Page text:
Trump’s July 11 Sentencing Date Almost Certain to Be Delayed

(Bloomberg) -- Donald Trump’s July 11 sentencing in his New York hush-money case is almost certain to be delayed after prosecutors said they would not oppose putting it on hold in light of the US Supreme Court ruling on presidential immunity in criminal cases.

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Trump on Tuesday asked for the delay as part of a bid to overturn his conviction after the high court ruled he has at least some immunity from prosecution for official actions he took as president. Prosecutors said in their own letter to Judge Juan Merchan on Tuesday that they were prepared to respond by July 24, effectively putting off the sentencing for weeks, if not longer.

The Supreme Court’s 6-3 decision on Monday came in the federal criminal case against Trump for overturning the 2020 election results, but his New York lawyers contend it covers some evidence and testimony in the hush-money case.

The decision now rests with Merchan, who oversaw the New York trial and will most likely delay the sentencing to hear arguments on whether the verdict should be tossed. He may schedule a hearing in the matter, setting up another high-stakes clash between Trump and Manhattan prosecutors, who were the first to file criminal charges against the former president.

A spokesperson for Merchan didn’t immediately return an email seeking comment about the case.

District Attorney Alvin Bragg’s office said Trump’s request to file his formal motion on July 10 — a day before the scheduled sentencing hearing — amounted to a bid to delay the hearing. The DA said Trump’s arguments to throw out the verdict are “without merit,” but nevertheless said prosecutors would not object to a delay.

A Manhattan jury on May 30 found Trump guilty on 34 counts of falsifying business records to conceal a hush money payment to an adult-film star on the eve of the 2016 presidential election. Trump’s lawyers argue that in light of the Supreme Court’s landmark ruling on presidential immunity, key evidence and witness testimony tainted the trial.

‘Official Acts’

Jurors heard testimony and saw documents that could be evidence of “official acts” and might be barred under the Supreme Court ruling, according to the letter from Trump lawyers Todd Blanche and Emil Bove. They include Trump’s social media posts and public statements while in office; testimony by former White House officials Hope Hicks and Madeleine Westerhout; phones records involving Trump as president; and a financial disclosure form he filed in May 2018.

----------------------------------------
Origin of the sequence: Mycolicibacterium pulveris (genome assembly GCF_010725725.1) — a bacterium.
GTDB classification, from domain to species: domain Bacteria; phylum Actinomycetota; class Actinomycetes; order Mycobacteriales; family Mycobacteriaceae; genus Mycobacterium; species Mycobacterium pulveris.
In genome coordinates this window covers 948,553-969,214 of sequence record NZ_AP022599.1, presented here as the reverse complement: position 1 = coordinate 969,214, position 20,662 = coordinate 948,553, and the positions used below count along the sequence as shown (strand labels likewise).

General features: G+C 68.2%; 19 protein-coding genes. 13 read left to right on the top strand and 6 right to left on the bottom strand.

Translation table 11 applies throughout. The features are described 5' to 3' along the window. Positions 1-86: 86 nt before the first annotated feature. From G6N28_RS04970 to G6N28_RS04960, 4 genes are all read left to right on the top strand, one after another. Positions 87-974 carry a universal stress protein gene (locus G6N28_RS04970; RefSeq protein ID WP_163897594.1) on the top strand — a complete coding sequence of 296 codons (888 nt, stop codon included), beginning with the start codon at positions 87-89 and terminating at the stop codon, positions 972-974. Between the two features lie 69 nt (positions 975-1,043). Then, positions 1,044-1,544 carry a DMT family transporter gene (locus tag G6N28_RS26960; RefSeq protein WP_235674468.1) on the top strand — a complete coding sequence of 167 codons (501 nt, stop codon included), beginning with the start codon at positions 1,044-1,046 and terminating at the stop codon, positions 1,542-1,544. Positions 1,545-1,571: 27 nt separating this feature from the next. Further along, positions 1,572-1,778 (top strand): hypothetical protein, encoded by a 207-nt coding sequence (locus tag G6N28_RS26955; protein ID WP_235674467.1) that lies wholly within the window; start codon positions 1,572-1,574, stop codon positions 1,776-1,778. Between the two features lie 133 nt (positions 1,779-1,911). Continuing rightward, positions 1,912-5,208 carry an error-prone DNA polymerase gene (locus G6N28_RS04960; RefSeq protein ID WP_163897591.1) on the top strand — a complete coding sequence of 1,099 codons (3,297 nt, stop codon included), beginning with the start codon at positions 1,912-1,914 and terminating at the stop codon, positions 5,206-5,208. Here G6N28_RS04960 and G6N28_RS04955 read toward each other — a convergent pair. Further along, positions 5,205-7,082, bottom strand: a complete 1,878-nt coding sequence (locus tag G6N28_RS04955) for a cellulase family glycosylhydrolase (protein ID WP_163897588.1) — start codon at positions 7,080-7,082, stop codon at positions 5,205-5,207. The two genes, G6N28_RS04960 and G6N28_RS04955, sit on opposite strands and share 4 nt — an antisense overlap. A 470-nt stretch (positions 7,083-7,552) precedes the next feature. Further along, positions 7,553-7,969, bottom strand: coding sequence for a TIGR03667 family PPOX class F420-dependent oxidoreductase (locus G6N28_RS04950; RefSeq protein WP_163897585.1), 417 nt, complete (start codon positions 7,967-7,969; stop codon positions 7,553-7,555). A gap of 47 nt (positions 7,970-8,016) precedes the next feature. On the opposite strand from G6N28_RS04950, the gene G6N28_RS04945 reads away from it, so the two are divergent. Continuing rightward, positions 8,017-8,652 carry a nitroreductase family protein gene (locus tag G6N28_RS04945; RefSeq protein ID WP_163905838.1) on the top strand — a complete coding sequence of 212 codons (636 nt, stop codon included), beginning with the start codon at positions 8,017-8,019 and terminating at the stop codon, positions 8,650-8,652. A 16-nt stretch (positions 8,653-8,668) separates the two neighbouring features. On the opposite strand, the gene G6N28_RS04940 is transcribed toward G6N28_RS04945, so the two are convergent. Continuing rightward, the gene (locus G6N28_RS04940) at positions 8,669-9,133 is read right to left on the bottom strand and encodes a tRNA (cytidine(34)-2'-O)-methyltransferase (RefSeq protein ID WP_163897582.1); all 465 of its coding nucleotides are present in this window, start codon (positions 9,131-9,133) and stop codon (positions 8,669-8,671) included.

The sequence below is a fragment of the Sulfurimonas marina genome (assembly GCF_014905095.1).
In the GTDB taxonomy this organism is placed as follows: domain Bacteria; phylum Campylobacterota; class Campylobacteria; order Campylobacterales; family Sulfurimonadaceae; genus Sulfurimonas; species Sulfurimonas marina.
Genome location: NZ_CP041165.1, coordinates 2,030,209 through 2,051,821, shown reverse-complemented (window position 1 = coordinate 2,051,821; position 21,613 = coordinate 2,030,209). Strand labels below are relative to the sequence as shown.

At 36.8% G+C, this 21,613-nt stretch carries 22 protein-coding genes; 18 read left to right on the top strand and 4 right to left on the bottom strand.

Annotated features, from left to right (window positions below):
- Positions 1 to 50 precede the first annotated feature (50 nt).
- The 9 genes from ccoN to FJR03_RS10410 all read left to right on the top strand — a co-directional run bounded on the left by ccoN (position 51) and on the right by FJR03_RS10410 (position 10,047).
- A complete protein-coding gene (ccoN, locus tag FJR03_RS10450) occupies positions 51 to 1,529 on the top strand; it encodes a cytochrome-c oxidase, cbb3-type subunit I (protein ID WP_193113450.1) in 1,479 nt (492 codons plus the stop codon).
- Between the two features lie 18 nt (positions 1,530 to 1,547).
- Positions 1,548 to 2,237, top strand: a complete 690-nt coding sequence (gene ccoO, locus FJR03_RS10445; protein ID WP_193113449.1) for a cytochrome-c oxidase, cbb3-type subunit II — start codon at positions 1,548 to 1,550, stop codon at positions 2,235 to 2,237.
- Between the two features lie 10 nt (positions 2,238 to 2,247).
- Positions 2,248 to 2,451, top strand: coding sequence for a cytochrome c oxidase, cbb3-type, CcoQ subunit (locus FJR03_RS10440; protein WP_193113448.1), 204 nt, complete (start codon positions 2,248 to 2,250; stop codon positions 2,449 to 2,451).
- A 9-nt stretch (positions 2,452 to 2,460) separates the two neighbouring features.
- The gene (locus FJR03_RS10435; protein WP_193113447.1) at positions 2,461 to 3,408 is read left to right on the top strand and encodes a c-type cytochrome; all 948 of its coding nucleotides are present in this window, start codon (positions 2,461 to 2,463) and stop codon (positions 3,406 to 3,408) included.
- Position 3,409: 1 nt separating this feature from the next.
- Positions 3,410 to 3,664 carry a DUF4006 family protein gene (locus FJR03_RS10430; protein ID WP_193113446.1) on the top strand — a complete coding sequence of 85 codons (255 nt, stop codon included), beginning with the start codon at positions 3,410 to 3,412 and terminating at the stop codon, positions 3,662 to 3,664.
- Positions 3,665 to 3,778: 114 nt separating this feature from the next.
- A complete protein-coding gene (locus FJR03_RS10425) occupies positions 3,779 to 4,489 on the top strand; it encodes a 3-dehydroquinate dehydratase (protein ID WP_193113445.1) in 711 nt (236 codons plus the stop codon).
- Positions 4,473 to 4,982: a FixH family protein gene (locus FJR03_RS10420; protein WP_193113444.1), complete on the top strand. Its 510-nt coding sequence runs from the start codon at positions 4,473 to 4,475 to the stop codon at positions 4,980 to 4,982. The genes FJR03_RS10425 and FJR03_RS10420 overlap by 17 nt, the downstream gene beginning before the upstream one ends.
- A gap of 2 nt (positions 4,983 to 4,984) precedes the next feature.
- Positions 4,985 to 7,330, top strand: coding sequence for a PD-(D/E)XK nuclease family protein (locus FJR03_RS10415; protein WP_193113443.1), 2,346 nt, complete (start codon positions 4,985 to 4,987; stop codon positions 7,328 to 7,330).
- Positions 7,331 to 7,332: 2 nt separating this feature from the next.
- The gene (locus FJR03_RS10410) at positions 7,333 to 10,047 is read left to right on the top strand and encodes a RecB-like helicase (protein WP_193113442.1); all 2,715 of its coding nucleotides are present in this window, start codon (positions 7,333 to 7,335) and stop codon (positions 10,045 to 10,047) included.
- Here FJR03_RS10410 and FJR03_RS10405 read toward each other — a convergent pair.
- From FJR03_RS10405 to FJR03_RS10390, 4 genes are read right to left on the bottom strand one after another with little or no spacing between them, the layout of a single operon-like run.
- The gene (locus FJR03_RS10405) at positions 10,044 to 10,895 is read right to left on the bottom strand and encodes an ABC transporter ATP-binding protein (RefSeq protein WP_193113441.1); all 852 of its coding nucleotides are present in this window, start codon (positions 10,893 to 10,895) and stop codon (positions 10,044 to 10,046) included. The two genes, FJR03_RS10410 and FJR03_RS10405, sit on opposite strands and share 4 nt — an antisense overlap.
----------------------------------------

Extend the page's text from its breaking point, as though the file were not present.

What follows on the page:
Much of the trial testimony, however, centered around actions by Trump before he took office. Michael Cohen, Trump’s former lawyer and fixer, testified that just weeks before the 2016 election, he paid $130,000 to porn star Stormy Daniels to stay silent about her alleged tryst with Trump. She had threatened to go public after the release of the Access Hollywood tape in which Trump discussed sexually assaulting women.

Cohen testified he repeatedly discussed Daniels with Trump, who blessed the repayment scheme. He said Trump authorized a plan to reimburse Cohen a total of $420,000, covering the Daniels check, payments for another vendor, an allotment for taxes and a bonus. Prosecutors argued Trump reimbursed Cohen for the hush-money scheme with several payments recorded as “legal services” in company books.

Prosecutors alleged that the case centered around an agreement between Trump, Cohen and former National Enquirer publisher David Pecker to buy and bury salacious news to help his chances of winning the election. That agreement was brokered at a 2015 Trump Tower meeting and continued after Trump was elected, prosecutors said.

(Updates with background on case beginning in 10th paragraph.)

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